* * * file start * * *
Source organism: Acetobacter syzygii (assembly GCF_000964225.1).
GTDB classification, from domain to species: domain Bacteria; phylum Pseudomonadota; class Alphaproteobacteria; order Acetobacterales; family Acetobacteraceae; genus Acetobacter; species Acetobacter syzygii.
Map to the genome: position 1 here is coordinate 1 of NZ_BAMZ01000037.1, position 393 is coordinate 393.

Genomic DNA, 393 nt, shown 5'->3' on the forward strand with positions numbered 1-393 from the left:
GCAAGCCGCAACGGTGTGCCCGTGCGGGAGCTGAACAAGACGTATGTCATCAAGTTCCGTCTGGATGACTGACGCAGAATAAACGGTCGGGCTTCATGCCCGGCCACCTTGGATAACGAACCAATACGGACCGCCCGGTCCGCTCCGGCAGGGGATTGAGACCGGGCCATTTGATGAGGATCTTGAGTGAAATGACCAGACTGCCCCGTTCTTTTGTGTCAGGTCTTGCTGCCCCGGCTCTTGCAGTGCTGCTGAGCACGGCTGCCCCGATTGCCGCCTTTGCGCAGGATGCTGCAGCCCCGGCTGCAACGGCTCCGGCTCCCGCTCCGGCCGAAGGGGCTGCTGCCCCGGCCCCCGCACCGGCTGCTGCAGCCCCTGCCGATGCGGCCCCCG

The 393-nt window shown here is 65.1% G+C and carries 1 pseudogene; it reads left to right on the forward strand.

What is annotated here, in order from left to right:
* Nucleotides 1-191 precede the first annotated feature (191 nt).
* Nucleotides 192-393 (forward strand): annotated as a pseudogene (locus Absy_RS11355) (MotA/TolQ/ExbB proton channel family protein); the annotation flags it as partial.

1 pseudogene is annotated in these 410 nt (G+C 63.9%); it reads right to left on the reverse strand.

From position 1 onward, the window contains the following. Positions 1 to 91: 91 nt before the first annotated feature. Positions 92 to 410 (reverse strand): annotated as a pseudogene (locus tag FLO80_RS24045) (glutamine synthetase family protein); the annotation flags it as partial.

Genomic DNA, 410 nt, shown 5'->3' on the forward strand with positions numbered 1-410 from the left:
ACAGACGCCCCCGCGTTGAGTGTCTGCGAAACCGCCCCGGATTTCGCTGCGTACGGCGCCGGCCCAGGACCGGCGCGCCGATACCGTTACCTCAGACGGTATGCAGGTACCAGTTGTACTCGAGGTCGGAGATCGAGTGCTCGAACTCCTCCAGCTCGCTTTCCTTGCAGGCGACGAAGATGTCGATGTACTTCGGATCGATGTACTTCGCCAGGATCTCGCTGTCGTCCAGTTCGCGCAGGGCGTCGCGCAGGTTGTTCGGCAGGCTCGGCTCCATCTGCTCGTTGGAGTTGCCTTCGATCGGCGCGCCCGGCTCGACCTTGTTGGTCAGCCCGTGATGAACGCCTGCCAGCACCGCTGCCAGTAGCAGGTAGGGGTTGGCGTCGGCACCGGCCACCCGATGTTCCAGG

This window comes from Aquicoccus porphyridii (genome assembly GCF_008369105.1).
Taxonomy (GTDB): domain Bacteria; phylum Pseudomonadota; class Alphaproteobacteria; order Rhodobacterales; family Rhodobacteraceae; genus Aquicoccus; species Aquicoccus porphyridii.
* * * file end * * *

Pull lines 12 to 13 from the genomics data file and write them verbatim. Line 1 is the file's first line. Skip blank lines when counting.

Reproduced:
Genomic DNA, 410 nt, shown 5'->3' on the forward strand with positions numbered 1-410 from the left:
ACAGACGCCCCCGCGTTGAGTGTCTGCGAAACCGCCCCGGATTTCGCTGCGTACGGCGCCGGCCCAGGACCGGCGCGCCGATACCGTTACCTCAGACGGTATGCAGGTACCAGTTGTACTCGAGGTCGGAGATCGAGTGCTCGAACTCCTCCAGCTCGCTTTCCTTGCAGGCGACGAAGATGTCGATGTACTTCGGATCGATGTACTTCGCCAGGATCTCGCTGTCGTCCAGTTCGCGCAGGGCGTCGCGCAGGTTGTTCGGCAGGCTCGGCTCCATCTGCTCGTTGGAGTTGCCTTCGATCGGCGCGCCCGGCTCGACCTTGTTGGTCAGCCCGTGATGAACGCCTGCCAGCACCGCTGCCAGTAGCAGGTAGGGGTTGGCGTCGGCACCGGCCACCCGATGTTCCAGG